Dear Abby: My Yoga Teacher Won’t Stop Chanting
I recently had a guy get in touch with me on Twitter, telling me that I should start a “Dear Abby for the sarcastic yoga set.” Though not the least appealing idea I’ve ever encountered, it seemed to be based on a faulty premise. Dear Abby, at her sensible height, reflected the moral aspirations of millions of Americans, whereas “the sarcastic yoga set” is a pretty small crowd. They exist in the same way that, say, weeknight bowlers who don’t drink beer exist, but I wouldn’t exactly go about trying to peg them as a target market.
In any case, my correspondent posed a Dear Abby-like yoga conundrum: “I had a yoga teacher start chanting during the end of class.” He added, in a subsequent tweet, “and I wanted to scream at her to shut the fuck up, but I didn’t think that would be appropriate.”
A few hours later, I replied (in 140 characters or less) that “there’s nothing wrong with chanting in yoga class, but if the teacher doesn’t explain the chants, then she’s not doing her job.”
“Oh, there was no explanation,” he wrote back. “She just started singing out of the blue while the class was in corpse pose.”
“Bad teacher!” I tweeted. “Bad, bad teacher!”
The conversation ended with him saying, “That’s what I thought. Especially with a bunch of beginners.”
We all have stories about encountering incompetent yoga teachers: They natter neurotically about their relationships, give screechy political diatribes, or just present a general picture of incompetence and insecurity. But most yoga-teacher sins are understandable and forgivable, peccadilloes at best. Teaching yoga properly is really challenging for even the most experienced professionals. But, to me, bad chanting in class is a real sticking point, because chanting has a way of turning people off yoga forever.
For many members of yogaland, chanting is the thing. These are devotees of kirtan, or sacred Indian singing. Kirtan concerts go on for hours, and popular artists like Jai Uttal can draw hundreds or more. This September, for the second year in a row, Bhakti Fest in Joshua Tree, California, will feature non-stop kirtan, along with yoga classes, for four consecutive days. Many people will attend. I won’t be one of them.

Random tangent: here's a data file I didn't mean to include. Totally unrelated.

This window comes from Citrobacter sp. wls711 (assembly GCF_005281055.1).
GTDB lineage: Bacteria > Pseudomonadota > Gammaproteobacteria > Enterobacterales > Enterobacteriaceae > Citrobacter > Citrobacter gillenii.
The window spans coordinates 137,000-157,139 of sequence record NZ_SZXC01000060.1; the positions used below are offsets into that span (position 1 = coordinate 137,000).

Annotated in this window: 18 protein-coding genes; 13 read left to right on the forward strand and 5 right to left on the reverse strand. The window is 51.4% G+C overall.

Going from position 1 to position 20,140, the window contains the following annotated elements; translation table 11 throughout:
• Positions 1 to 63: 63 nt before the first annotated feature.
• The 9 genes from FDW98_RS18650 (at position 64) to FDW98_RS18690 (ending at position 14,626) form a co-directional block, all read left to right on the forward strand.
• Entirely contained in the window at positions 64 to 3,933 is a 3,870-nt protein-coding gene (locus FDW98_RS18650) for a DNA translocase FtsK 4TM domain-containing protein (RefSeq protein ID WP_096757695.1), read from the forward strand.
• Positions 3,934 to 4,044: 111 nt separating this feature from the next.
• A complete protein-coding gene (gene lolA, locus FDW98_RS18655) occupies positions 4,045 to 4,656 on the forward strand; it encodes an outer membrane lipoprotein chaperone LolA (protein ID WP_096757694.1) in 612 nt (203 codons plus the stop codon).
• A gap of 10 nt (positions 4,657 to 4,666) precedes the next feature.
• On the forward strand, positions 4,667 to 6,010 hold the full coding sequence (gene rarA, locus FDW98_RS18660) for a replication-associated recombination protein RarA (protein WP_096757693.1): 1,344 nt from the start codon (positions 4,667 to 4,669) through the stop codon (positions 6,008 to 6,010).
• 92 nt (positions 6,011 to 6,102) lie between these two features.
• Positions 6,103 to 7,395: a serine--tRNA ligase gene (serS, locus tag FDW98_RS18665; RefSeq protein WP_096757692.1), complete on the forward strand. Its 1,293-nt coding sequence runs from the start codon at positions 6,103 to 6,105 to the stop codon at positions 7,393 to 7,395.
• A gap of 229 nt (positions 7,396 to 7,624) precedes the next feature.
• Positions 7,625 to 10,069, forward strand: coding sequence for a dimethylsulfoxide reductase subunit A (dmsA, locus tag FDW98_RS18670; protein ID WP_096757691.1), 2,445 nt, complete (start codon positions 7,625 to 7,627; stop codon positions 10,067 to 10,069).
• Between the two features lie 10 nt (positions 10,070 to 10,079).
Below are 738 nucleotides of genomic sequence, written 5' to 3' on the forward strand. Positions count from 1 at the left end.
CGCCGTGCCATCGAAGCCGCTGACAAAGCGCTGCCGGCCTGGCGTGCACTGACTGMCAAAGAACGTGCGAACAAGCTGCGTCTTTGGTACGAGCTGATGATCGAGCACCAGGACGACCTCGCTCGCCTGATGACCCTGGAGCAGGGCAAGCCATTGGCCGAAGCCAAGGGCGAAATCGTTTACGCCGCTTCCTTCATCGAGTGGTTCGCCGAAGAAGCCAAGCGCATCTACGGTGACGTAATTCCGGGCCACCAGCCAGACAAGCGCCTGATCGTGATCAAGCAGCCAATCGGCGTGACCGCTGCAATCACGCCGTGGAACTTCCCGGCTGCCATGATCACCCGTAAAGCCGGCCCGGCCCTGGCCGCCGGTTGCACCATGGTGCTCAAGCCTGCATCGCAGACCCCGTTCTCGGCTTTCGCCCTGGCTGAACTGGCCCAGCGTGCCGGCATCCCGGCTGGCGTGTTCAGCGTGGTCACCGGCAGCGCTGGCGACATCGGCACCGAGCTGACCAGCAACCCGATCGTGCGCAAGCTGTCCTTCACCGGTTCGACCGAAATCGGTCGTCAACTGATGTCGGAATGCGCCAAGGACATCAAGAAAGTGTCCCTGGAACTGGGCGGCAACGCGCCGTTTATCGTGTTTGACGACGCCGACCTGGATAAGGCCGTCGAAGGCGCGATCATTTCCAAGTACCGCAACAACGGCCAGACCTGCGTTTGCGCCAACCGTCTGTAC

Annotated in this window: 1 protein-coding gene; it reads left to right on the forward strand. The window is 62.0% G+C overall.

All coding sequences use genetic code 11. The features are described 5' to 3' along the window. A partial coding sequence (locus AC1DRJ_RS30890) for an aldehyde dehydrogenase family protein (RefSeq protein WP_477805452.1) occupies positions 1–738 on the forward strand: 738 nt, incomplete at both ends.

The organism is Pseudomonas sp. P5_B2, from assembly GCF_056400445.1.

When I started practicing yoga, I often said that I “wasn’t into the chanting.” Anytime I encountered a class that featured anything more than a few “ohms,” I made sure not to return to that teacher. Chanting freaked me out; it smacked of religion or even the occult; I figured it was the yoga domain of hippies, theater majors, or kooky old ladies. I didn’t even like singing along at concerts. Why in the world would I chant Sanskrit devotionals in a small candlelit room with 20 skimpily dressed strangers?
Over my years of practice, though, I’ve come to understand yogic chanting in a different context, thanks almost entirely to the tutelage of my teacher Richard Freeman. When I did his teacher training in June, the daily schedule went as follows: Physical yoga torture, for two hours in the morning, followed by a nice savasana, ten minutes of meditation, 15 minutes to drink coffee and eat disgusting vegan snacks, and then, before the daily philosophy lecture, about 15 minutes of traditional chanting.
This was tolerable because we didn’t have to lock arms and sway, and because no one, except for on the last day of training when Richard finally busted out the harmonium, played musical instruments. He sat at the front of the room in his nest of books and other yoga supplies, and we sat in a semi-circle around him, our chanting books in front of us. He did a verse. We did a verse. Sometimes, if we did a verse wrong, he’d repeat the verse, and we’d have to do the verse again. Certain tricky verses contained Sanskrit words rife with compound consonants. These, we’d often have to repeat four or five times, and he would look vaguely annoyed.